[ExI] How Technology Wrecks the Middle Class
pharos at gmail.com
Mon Aug 26 12:56:42 UTC 2013
On Mon, Aug 26, 2013 at 12:42 PM, Eugen Leitl wrote:
> AUGUST 24, 2013, 2:35 PM
> How Technology Wrecks the Middle Class
> By DAVID H. AUTOR AND DAVID DORN
> In the four years since the Great Recession officially ended, the
> productivity of American workers — those lucky enough to have jobs — has
> risen smartly. But the United States still has two million fewer jobs than
> before the downturn, the unemployment rate is stuck at levels not seen since
> the early 1990s and the proportion of adults who are working is four
> percentage points off its peak in 2000.
> This job drought has spurred pundits to wonder whether a profound employment
> sickness has overtaken us. And from there, it’s only a short leap to ask
> whether that illness isn’t productivity itself. Have we mechanized and
> computerized ourselves into obsolescence?
> Are we in danger of losing the “race against the machine,” as the M.I.T.
> scholars Erik Brynjolfsson and Andrew McAfee argue in a recent book? Are we
> becoming enslaved to our “robot overlords,” as the journalist Kevin Drum
> warned in Mother Jones? Do “smart machines” threaten us with “long-term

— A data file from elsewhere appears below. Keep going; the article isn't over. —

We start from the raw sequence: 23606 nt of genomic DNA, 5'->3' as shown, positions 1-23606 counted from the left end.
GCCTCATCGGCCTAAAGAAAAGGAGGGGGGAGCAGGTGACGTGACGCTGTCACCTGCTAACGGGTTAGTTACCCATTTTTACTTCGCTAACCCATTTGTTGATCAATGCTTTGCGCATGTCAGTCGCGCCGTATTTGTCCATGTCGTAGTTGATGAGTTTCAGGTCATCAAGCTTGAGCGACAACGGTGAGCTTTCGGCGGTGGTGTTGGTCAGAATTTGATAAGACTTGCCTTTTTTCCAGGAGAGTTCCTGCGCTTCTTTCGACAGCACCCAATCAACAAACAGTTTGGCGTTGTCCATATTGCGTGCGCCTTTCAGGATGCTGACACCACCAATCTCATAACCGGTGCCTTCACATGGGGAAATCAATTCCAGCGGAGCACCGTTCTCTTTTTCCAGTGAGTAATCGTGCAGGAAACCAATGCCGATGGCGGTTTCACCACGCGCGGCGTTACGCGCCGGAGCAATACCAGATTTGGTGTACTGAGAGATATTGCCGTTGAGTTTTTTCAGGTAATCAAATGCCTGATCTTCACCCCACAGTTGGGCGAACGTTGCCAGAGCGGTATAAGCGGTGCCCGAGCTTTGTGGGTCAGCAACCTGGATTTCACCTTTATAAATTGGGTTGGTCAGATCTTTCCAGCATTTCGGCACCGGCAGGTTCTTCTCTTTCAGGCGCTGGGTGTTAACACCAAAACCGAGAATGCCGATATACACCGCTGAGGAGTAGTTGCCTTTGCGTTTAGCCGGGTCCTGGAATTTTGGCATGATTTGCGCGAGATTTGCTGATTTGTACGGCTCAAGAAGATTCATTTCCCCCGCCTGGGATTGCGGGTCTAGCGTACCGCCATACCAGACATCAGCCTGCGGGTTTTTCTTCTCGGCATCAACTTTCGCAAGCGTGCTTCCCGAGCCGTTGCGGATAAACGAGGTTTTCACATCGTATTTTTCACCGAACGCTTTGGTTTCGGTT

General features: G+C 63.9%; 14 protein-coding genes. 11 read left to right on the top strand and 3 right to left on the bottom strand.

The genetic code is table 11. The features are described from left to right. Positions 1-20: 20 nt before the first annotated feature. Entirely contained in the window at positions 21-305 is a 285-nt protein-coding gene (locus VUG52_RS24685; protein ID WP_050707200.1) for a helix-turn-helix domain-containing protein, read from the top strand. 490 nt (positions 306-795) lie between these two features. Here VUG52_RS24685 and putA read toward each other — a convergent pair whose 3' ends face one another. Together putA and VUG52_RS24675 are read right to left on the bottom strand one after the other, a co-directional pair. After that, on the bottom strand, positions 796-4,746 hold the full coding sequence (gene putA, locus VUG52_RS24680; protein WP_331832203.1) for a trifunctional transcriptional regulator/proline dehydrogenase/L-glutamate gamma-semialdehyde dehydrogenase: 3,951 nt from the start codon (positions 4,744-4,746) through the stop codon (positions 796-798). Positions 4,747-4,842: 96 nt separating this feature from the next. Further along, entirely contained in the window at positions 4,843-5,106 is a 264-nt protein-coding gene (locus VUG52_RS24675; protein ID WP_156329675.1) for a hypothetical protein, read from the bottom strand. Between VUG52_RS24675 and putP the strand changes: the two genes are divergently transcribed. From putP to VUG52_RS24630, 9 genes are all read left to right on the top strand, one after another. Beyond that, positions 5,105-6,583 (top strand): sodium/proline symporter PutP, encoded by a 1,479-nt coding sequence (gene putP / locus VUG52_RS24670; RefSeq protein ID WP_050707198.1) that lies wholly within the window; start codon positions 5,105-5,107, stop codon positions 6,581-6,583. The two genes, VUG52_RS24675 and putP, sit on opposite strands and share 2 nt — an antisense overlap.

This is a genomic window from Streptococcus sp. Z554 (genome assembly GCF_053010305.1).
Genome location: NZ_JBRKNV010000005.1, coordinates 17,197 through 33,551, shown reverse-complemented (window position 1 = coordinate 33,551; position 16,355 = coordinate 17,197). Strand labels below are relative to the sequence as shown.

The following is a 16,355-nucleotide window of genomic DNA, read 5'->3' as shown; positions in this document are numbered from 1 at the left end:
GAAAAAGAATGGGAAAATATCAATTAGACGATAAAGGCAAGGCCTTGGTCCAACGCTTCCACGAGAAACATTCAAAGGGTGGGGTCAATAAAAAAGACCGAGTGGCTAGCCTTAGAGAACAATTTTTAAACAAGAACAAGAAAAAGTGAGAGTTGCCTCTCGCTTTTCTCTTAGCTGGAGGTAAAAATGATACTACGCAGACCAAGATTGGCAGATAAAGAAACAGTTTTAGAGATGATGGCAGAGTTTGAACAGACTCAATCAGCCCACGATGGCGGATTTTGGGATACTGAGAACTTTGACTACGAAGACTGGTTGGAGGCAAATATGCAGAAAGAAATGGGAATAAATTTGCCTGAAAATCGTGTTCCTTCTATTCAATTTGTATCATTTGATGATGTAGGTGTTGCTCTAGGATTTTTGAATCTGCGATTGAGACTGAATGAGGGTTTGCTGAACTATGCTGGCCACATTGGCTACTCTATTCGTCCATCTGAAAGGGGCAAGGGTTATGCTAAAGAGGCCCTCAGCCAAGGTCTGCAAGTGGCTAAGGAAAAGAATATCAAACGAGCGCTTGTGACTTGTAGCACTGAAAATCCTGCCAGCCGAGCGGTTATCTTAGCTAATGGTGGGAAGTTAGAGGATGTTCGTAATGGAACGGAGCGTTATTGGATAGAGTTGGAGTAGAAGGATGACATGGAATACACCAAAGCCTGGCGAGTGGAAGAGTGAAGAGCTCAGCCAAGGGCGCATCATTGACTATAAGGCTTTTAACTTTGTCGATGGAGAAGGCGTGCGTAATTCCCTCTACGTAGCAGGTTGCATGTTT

> misery,” as the economists Jeffrey D. Sachs and Laurence J. Kotlikoff
> prophesied earlier this year? Have we reached “the end of labor,” as Noah
> Smith laments in The Atlantic?
This article strikes me as being still a bit too optimistic in
claiming that there could be a middle-class future in 'personal
services' jobs. Mainly because 'personal services' jobs are low paid,
often part-time jobs. That's not middle-class.
Maybe I’m wrong. Maybe everything will be fine. Maybe the “widening
gap between rich and poor” is temporary. Maybe the steady growth in
the proportion of jobs that are part-time and/or low-paid will soon
Or maybe the idea that all the homeless need are old laptops and a few
automatically create new jobs for everyone. Maybe, unless something
drastic changes, most people are totally screwed.
This has not been a great decade for the average American. The
recession ended in 2009, but median household income remains 6.1%
below what it was in December 2007…while the income of the top 10%
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